miners en-route to the Yreka gold fields during the California Gold Rush. Ross McCloud, a prominent early pioneer and settler in the 1850s, operated an inn at Upper Soda Springs (Dunsmuir) and was instrumental in improving area roads and trails. In 1856, he advertised the completion of a new trail through the McCloud River Valley from Sacramento to the gold fields in Yreka that didn’t require having to cross any mountains. It was during this time period that references to this locale changed in spelling from McLeod to McCloud. Permanent settlement began in 1872, when a salmon hatchery was established along the McCloud River. A post office near the hatchery soon followed in 1877. Early homesteaders such as Joaquin Miller established homes in nearby Squaw Valley and settlers soon built sawmills to process the enormous amounts of virgin forests into lumber. Of these early mills, one very successful sawmill was built by “Friday” George in 1892. This mill was later purchased by George Scott and William Van Arsdale in 1897. While the trees were abundant and easily processed by the mills, transporting heavy lumber by oxen over the steep grade to the main rail line in Sisson (Mt. Shasta City) was inefficient and costly. The newly formed Scott and Van Arsdale Corporation soon acquired a number of the small local sawmills and created the McCloud Lumber Company. The McCloud Lumber Company eventually totaled 86,000 acres of timber as well as federal and private contracts for cutting.
The McCloud River watershed and verdant forests as seen from McCloud. Photo by Carol J. Cox.
Locomotive No. 9 was used to haul logs for the McCloud River Railroad. Courtesy of the Heritage Junction Museum in McCloud.
Railroads made it economically feasible to transport heavy lumber, so the very next year in 1898, rail track was laid from McCloud to the main line of the Southern Pacific Railroad in Sisson. The McCloud Lumber Company and the McCloud River Railroad had both the ability to generate and transfer lumber. One train engine could pull 70 cars of logs using only a crew of five men. Spur lines of the railroad transported the trees to the mill site, where the logs were floated in the log ponds and then milled. Operations continued around the clock using multiple rigs or saws simultaneously. As the resource base was logged near McCloud, the rail line was extended further out. Over time the railroad line was extended from Mt. Shasta in the west, through McCloud to Hambone, and south to Pondosa. In the 1950s the line was further extended to Burney. Large amounts of lumber were transported out of the McCloud River Valley and over to the main north-south railroad line in Sisson which, in turn, moved the lumber up and down the West Coast. In addition to lumber transport, the McCloud River Railway operated passenger service between 1898 and 1952. Later, during the 1950s and 1960s, special excursion trains were operated on these same tracks.
The Company Town
1909 panorama of McCloud mill and company town. Courtesy of Siskiyou County Museum.
The McCloud River Railroad transported both wood and passengers. Shown above is the depot, train and company town. The railroad became a focus for the community. Courtesy of Siskiyou County Museum.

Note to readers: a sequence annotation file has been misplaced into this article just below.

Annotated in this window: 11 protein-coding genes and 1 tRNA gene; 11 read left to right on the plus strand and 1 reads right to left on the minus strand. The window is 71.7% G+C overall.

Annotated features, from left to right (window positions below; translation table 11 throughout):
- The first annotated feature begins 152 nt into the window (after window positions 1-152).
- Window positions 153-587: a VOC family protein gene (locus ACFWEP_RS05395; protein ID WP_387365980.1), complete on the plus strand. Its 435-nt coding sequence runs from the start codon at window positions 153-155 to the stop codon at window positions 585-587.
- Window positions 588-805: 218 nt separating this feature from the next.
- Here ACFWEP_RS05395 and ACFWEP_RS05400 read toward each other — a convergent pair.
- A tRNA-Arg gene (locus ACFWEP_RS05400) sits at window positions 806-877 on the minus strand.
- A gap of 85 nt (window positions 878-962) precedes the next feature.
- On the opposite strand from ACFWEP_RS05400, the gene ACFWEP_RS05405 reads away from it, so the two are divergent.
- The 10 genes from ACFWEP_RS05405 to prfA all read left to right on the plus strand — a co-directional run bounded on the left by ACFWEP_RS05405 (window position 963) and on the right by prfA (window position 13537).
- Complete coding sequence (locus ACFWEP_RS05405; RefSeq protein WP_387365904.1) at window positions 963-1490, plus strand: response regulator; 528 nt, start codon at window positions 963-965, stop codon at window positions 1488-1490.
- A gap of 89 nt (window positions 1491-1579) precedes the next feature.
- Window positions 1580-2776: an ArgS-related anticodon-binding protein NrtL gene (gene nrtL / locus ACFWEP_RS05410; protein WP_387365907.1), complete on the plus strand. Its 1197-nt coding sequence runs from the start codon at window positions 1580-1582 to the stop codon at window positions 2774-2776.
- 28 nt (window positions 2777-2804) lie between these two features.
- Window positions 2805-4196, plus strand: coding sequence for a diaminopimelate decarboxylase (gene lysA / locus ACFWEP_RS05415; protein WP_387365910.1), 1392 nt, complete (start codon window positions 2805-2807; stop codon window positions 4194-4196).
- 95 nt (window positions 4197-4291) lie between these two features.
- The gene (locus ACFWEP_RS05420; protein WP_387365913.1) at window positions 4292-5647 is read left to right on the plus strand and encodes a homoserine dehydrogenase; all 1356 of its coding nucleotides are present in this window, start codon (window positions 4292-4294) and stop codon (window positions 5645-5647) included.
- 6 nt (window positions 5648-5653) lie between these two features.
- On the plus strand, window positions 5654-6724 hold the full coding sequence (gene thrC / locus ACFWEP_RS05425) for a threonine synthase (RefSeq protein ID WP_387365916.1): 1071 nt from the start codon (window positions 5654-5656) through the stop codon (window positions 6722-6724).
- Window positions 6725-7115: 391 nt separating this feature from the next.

The Company Town
The Company Town The town of McCloud was formally planned by the McCloud Lumber Company in 1897. By 1904 the town of McCloud had been carefully crafted using a grid system consisting of rows of company-owned residences. The company town was efficiently structured with housing centered around the “downtown” area of the company store, or mercantile, the train depot, and company services. Other company buildings in the downtown area included a recreation hall, theater, banks, and restaurants. Schools for the workers’ children and churches were also centralized within the town. Two mill sites were on the north and south peripheries of the community, and Highway 89 framed most of the town buildings to the south.
The company store was central to the downtown economic activity. Streets were designed to be spaciously wide. Courtesy of College of the Siskiyous.
The Company Town
Each street had its unique style of housing that reflected the status of the company worker. For the many laborers, each house on the road was a replica of the next, with larger homes indicating higher standing within the company. Adjacent to the central business part of town was an area known as Lawndale, where the company managers resided in mansions. Often referred to as “Snob Hill” or “Executive Row,” many of these homes have been restored and some converted into bed and breakfast inns. The former residence of the McCloud River St. Joseph’s Catholic Church was created from wood from the McCloud Mill. Lumber Company president was Photo by Carol J. Cox. built in 1907 and today is the site of the McCloud Guest House Bed and Breakfast. Dignitaries such as President Herbert Hoover, Ty Cobb, Jean Harlow, and some of the Hearst family have stayed here.
Company houses built for workers are exact replicas of each other. Photo by Carol J. Cox.
The Company Town
McCloud Executive Lawndale Home. Photo by Carol J. Cox.
McCloud Guest House - former residence of the president of the McCloud River Lumber Company. Photo by Carol J. Cox.
The Company Town
McCloud was segregated into ethnic workers neighborhoods. Shown above is one of the Italian areas known as Tucci Camp. Photo by Carol J. Cox.